Land Use Patterns and the Southwest Transitway Alignments (mapping Part II)

LUCrop

In my first post on the two potential Southwest Transitway alignments, I discussed the density of population, employment and transit dependent populations along each route.  In this post, we’ll explore land use patterns and the mixing of uses along each route and near the stations.  Click through for more.

All the data I’m using here comes from the Hennepin County parcel dataset.  I’m pretty sure Minneapolis won’t supply me with their existing and future land use information as shapefiles (although I haven’t asked anyone), so I’m limited to what the assessor has to say about land use.

Just Land Use

I created a generalized land use set by combining a number of descriptions the assessor uses into the following categories: Residential, Commercial, Industrial, Public/Other Tax Exempt, Railroad, Utility and Park Board-owned land.  I then mapped the land uses within 1/4 mile of each planned station. Vacant parcels within 1/4 mile show up as white.

As you see on the map, the number of different uses, the mixing of uses and the number of individual properties are greater along the 3C alignment.  The barriers to accessing the station from all these uses are also fewer along 3C.  Both the Penn and Van White stations sit next to freeway viaducts, so I wonder how much access there will be to the station from the other side.  The area around Van White station shows a dearth of any land use, save public and park board land.  No residential or commercial parcels are within 1/4 mile of this station.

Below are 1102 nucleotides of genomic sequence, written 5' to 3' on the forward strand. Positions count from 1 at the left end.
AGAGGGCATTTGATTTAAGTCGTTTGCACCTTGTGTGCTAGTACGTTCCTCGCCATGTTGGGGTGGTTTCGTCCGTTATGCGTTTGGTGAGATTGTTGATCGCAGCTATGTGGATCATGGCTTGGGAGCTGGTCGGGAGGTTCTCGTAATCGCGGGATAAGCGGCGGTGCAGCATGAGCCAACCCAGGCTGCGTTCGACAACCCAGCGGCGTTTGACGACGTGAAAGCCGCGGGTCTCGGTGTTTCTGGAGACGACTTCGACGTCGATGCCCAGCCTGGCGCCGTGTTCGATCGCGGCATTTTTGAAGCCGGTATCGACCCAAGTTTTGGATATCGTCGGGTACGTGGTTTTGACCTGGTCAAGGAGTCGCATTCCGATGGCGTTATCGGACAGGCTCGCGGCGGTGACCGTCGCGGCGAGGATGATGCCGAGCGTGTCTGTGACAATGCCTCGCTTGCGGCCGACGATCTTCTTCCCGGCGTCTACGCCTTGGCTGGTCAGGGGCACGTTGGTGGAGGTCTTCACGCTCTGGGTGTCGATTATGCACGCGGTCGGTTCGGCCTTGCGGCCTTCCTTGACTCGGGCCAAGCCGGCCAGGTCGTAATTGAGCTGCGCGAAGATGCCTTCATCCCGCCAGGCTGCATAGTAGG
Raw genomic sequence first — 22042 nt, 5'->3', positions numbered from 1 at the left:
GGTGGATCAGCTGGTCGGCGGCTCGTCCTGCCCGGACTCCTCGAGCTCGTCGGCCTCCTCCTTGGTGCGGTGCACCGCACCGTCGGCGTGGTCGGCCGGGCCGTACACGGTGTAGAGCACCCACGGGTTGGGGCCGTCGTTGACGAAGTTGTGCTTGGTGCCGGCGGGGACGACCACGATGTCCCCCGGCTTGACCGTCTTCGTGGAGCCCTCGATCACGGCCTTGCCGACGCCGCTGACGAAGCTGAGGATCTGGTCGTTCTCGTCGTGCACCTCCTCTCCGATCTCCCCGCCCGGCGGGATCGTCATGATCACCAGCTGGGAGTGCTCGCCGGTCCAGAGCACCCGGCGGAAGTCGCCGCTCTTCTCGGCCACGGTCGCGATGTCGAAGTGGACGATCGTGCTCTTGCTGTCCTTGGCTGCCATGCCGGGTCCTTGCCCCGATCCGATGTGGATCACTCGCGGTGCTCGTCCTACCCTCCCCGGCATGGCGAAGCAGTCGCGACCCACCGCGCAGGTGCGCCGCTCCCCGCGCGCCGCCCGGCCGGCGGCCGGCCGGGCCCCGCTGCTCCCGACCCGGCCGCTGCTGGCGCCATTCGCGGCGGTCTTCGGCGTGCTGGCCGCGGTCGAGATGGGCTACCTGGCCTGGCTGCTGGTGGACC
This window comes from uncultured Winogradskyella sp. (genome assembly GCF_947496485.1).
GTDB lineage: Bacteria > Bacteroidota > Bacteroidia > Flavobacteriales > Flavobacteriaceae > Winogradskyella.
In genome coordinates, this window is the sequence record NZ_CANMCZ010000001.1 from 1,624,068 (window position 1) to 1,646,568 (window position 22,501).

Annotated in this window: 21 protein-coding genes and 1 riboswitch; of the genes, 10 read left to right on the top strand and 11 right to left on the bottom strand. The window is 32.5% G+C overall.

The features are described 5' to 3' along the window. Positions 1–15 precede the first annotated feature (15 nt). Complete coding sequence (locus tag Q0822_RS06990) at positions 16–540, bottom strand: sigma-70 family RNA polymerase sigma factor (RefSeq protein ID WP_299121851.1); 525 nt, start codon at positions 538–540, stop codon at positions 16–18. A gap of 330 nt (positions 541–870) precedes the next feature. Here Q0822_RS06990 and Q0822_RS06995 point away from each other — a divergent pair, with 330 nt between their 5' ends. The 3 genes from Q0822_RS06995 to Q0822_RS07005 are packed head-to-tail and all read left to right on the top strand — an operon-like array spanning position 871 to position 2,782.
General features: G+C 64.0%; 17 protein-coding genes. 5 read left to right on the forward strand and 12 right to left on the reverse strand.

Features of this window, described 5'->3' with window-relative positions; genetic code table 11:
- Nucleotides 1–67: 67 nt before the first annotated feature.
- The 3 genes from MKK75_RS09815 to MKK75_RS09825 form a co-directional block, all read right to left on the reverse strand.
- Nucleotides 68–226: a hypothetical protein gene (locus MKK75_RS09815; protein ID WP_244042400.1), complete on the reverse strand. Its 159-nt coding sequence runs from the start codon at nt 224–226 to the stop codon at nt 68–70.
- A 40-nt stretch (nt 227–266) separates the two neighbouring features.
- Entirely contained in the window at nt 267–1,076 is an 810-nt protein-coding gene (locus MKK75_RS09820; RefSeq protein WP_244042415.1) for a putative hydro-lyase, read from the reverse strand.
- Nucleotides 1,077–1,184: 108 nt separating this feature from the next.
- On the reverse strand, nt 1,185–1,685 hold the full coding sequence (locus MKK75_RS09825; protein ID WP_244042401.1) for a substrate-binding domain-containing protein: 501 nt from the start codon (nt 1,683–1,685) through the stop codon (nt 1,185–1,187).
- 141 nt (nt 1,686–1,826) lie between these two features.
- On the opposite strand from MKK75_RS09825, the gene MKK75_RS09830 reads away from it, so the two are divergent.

A Mixed Use Ranking

Because we all like a good ranking, the second map in this series attempts to take this land use information and develop a basic measure of mixing, or a mixed use “score”.

stationmixesTo do this, I measured the total residential parcels per acre surrounding each station, then did the same for commercial and industrial.  The commercial and industrial totals were added together.  Then the residential number was multiplied by this commercial+industrial number to get a total score. I also eliminated the possibility of any stations getting a zero score when the multiplication happened (if you have zero residential parcels you would get zero, for example) by adding the two scores together in that case.

This is supposed to reward areas that had large numbers of both residential and commercial/industrial parcels.  However, an area could also score highly if it had a really large number of either residential or commercial/industrial land.  I don’t think this is a perfect system, so if you’ve got a better suggestion for a mixed use scoring system, I’d be happy to hear it (and map it).

The big winners here are the downtown stations (4th, 8th, Hennepin and 12th), but Uptown, Lyndale and the Franklin stations also score well.  The worst performers? Van White, Penn, Royalston, 8th Street and 21st Street.  Four of those belong to one alignment, I’ll let you guess which one.

I think the scores represent the truth on the ground, which is that the greater amount of fine-grained, high density mix of uses is in place along the 3C alignment.  According to those who talk about transit, these are the factors you look for when trying to support transit with development, and vice versa.

Higher density and more mixing should also theoretically encourage walking to the stations, perhaps fewer transfers, and therefore be better for building a low-carbon transportation system.

Mapping parts I and II go to 3C.

5 thoughts on “Land Use Patterns and the Southwest Transitway Alignments (mapping Part II)